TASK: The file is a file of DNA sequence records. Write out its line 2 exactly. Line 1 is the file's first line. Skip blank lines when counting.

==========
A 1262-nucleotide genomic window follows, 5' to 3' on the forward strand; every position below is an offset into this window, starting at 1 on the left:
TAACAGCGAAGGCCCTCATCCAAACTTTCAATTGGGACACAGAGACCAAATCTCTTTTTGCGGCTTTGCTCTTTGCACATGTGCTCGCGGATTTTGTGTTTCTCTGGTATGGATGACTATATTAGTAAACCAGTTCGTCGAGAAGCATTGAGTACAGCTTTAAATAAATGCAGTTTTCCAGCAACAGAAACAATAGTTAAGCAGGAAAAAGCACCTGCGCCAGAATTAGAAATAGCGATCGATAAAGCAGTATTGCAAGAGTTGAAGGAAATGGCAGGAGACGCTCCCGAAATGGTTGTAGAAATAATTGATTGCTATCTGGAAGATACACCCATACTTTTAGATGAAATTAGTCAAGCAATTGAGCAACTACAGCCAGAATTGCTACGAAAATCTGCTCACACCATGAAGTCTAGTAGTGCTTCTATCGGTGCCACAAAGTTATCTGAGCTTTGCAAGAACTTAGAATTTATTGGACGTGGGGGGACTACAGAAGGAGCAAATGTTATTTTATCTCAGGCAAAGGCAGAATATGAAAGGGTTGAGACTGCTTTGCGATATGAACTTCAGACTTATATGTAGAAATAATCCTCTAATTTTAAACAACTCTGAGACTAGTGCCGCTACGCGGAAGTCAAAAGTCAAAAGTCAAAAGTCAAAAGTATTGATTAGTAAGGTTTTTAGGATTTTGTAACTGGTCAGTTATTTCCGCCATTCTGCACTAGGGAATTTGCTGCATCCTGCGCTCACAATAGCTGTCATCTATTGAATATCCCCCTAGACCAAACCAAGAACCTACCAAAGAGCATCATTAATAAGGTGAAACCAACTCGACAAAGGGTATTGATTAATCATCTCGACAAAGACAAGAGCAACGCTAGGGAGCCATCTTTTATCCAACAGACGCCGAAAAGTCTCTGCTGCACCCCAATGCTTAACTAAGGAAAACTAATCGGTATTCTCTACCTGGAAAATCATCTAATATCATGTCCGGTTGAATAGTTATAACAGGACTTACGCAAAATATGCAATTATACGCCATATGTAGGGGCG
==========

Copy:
TAACAGCGAAGGCCCTCATCCAAACTTTCAATTGGGACACAGAGACCAAATCTCTTTTTGCGGCTTTGCTCTTTGCACATGTGCTCGCGGATTTTGTGTTTCTCTGGTATGGATGACTATATTAGTAAACCAGTTCGTCGAGAAGCATTGAGTACAGCTTTAAATAAATGCAGTTTTCCAGCAACAGAAACAATAGTTAAGCAGGAAAAAGCACCTGCGCCAGAATTAGAAATAGCGATCGATAAAGCAGTATTGCAAGAGTTGAAGGAAATGGCAGGAGACGCTCCCGAAATGGTTGTAGAAATAATTGATTGCTATCTGGAAGATACACCCATACTTTTAGATGAAATTAGTCAAGCAATTGAGCAACTACAGCCAGAATTGCTACGAAAATCTGCTCACACCATGAAGTCTAGTAGTGCTTCTATCGGTGCCACAAAGTTATCTGAGCTTTGCAAGAACTTAGAATTTATTGGACGTGGGGGGACTACAGAAGGAGCAAATGTTATTTTATCTCAGGCAAAGGCAGAATATGAAAGGGTTGAGACTGCTTTGCGATATGAACTTCAGACTTATATGTAGAAATAATCCTCTAATTTTAAACAACTCTGAGACTAGTGCCGCTACGCGGAAGTCAAAAGTCAAAAGTCAAAAGTCAAAAGTATTGATTAGTAAGGTTTTTAGGATTTTGTAACTGGTCAGTTATTTCCGCCATTCTGCACTAGGGAATTTGCTGCATCCTGCGCTCACAATAGCTGTCATCTATTGAATATCCCCCTAGACCAAACCAAGAACCTACCAAAGAGCATCATTAATAAGGTGAAACCAACTCGACAAAGGGTATTGATTAATCATCTCGACAAAGACAAGAGCAACGCTAGGGAGCCATCTTTTATCCAACAGACGCCGAAAAGTCTCTGCTGCACCCCAATGCTTAACTAAGGAAAACTAATCGGTATTCTCTACCTGGAAAATCATCTAATATCATGTCCGGTTGAATAGTTATAACAGGACTTACGCAAAATATGCAATTATACGCCATATGTAGGGGCG